Swallows and Amazons - Movie Reviews - Rotten Tomatoes

Swallows and Amazons Reviews

Page 1 of 1
May 1, 2014
Adapted from Arthur Ransome's 1930 childrens novel of the same name, and directed by Claude Whatham, (That'll Be the Day (1973) and Hoodwink (1981)), this is a sweet and innocent children's adventure, made for a meagre $250,000. It's a prime example of the kinds of children's film that simply doesn't get made anymore, as the frolics that they play in the film seem so old-fashioned now. Set during the summer of 1929, the Walker family go on holiday to the Lake District, while the mother (Virginia McKenna) stays at home, the Walker children, Susan (Suzanna Hamilton), John (Simon West), Titty (Sophie Neville) and Roger (Stephen Grendon) take a boat out into the middle of the neighbouring lake, and set up a camp on the island, they call their group the Swallows, named after the boat that took them out there. It's not long before they meet two other children, Nancy (Kit Seymour) and Peggy (Lesley Bennett), who are a lot more mischievious, teasing their Uncle Jim (Ronald Fraser), who is staying on a boat nearby, they're the Amazons. It's a very old fashioned film, cut from similar cloth to The Railway Children (1970), and it does highlight the art of children getting out and about and playing. The shoot was an absolute nightmare though, Ronald Fraser was never sober and the weather was very uncooperative, but a charming and precious film emerged from it all.
½ January 29, 2011
Okay, who's for an adventure on the high seas? Alright then, you've got me... an adventure at the Lake District.

This film from 1974, based on the book by Arthur Ransome, follows the adventures of four children growing up in the 1920s who travel to the Lake District with their mother on hoilday and are allowed to sail to a nearby island in their boat, the Swallow, and set up camp.

The four children find their newly discovered island is also the territory of two tomboys, the Amazons.

After a brief "skirmish" and a night-time sailing race, the Swallows and the Amazons join forces to "declare war" on their foe, the "pirate" Captain Flint.

This is a charmingly old fashioned. The children are very much in the tradition of The Railway Children and The Famous Five where children speak in Received Pronunciation, have adventures and make sure they're home in time for tea.

Adults, on the main, take a back seat in this film and are split into three categories - the locals are known as "natives", Mother is known as a "stay at home" and villains and "Captain Flint", based on the evidence that he has a cannon on his boat and is grumpy for the majority of the film are known as "pirates".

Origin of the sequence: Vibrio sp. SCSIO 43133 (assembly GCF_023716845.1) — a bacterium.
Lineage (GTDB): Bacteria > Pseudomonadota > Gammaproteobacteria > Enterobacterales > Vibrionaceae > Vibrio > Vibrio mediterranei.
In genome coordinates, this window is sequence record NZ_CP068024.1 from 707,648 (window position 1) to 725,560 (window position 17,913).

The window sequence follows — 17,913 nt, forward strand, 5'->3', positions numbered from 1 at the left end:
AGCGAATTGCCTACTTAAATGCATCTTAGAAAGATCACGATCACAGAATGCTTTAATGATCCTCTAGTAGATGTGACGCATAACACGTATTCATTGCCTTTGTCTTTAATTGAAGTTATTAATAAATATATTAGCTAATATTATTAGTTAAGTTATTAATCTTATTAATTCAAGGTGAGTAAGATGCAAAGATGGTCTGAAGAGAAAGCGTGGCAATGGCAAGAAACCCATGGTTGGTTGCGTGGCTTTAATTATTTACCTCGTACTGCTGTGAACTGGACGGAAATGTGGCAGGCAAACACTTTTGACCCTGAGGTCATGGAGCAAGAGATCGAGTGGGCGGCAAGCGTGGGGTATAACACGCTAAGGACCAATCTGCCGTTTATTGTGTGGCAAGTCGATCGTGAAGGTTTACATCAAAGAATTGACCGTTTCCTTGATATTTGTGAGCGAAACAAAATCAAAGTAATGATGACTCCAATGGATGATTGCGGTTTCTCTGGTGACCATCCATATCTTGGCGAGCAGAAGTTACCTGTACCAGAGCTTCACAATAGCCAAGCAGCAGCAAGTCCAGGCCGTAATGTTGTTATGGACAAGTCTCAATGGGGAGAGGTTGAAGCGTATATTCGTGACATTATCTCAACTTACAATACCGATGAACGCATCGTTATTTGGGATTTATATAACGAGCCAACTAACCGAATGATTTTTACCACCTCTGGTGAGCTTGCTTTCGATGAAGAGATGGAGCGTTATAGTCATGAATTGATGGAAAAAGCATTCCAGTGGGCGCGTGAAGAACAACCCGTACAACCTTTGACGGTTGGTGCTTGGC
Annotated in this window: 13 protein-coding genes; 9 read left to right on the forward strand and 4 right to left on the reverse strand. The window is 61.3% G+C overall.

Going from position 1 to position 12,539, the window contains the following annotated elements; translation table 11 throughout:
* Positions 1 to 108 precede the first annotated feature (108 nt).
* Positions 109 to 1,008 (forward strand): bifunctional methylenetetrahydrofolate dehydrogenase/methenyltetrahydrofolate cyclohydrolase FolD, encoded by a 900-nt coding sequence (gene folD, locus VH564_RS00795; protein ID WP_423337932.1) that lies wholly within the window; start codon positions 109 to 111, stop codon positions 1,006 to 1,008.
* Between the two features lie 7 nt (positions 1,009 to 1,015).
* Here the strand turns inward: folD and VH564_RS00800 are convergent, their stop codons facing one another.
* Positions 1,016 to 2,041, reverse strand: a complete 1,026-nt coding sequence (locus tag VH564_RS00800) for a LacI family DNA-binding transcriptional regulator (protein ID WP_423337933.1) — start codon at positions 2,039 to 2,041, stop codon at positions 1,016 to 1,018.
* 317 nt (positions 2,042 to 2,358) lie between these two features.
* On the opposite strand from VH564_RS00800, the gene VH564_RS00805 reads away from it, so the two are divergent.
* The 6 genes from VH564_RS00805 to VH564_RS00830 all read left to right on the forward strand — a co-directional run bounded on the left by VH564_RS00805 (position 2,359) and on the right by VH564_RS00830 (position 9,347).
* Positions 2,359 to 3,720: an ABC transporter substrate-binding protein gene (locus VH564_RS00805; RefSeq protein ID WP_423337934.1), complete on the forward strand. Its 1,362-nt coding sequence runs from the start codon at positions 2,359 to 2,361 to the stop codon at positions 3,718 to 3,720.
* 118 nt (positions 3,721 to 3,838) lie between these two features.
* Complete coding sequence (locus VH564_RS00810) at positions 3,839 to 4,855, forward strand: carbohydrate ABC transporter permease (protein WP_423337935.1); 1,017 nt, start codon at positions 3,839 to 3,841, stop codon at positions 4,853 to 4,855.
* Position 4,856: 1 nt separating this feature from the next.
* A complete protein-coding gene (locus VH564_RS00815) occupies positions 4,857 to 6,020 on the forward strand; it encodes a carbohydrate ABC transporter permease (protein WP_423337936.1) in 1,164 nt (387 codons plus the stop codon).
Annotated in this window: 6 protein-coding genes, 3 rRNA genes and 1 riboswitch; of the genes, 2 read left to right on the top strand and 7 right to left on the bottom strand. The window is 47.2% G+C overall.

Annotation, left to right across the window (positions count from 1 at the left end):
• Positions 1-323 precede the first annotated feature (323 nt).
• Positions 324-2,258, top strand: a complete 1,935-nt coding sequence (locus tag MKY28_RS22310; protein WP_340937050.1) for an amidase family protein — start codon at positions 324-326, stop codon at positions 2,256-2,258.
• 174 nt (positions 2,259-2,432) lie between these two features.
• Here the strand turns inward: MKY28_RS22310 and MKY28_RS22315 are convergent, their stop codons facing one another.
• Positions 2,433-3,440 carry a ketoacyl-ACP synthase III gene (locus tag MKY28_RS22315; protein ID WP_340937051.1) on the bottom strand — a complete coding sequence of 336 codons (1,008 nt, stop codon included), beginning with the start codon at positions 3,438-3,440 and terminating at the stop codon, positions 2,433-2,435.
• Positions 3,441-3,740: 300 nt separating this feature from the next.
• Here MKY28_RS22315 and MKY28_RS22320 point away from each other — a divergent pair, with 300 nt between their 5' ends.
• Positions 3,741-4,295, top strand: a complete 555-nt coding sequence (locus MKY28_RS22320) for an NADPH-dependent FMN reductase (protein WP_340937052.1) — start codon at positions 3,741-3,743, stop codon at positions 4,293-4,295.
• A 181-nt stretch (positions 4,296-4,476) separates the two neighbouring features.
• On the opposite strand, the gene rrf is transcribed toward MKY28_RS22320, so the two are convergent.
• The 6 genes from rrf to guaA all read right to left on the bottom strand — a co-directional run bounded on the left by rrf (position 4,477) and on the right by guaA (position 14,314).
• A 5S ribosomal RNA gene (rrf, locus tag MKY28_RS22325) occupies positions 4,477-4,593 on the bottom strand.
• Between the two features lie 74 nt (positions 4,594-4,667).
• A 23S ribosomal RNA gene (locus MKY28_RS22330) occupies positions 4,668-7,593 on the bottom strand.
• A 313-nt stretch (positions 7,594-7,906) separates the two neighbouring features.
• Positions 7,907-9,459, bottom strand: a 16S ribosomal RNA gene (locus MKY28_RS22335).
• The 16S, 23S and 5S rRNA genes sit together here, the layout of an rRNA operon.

The acting by the children is solid, given the requirement of the script to basically be the stereotypes of early 20th century childrens books.

Virginia McKenna plays Mother and is very little more than that. She helps the Swallows prepare for their adventures, visits one of them who looks after the camp whilst the rest of the children engage in their night-time race and delivering a telling off and motherly advice.

Ronald Pickup has the more fun role of Captain Flint from being presented a grumpy "pirate", through a misunderstanding with both the Swallows and Amazons and, finally, as an overgrown child having a game of "war" with the children to capture his houseboat.

The script is simplistic harking back to a more innocent time. It could be seen as bland in comparison with modern children's films, and is pretty much a script by the numbers.

In addition to this, the pacing is slow going in the middle third through the night-race scenes.

What rescues this film is the cinematography which makes full use of the Lake District's locations and the enthusiasm of the actors involved.

Now, anyone up for cake and lashings of ginger pop? Spiffing!!!
Theta Sigma
Super Reviewer
½ January 19, 2011
Okay, who's for an adventure on the high seas? Alright then, you've got me... an adventure at the Lake District.

This film from 1974, based on the book by Arthur Ransome, follows the adventures of four children growing up in the 1920s who travel to the Lake District with their mother on hoilday and are allowed to sail to a nearby island in their boat, the Swallow, and set up camp.

The four children find their newly discovered island is also the territory of two tomboys, the Amazons.

After a brief "skirmish" and a night-time sailing race, the Swallows and the Amazons join forces to "declare war" on their foe, the "pirate" Captain Flint.

This is a charmingly old fashioned. The children are very much in the tradition of The Railway Children and The Famous Five where children speak in Received Pronunciation, have adventures and make sure they're home in time for tea.

Adults, on the main, take a back seat in this film and are split into three categories - the locals are known as "natives", Mother is known as a "stay at home" and villains and "Captain Flint", based on the evidence that he has a cannon on his boat and is grumpy for the majority of the film are known as "pirates".

The acting by the children is solid, given the requirement of the script to basically be the stereotypes of early 20th century childrens books.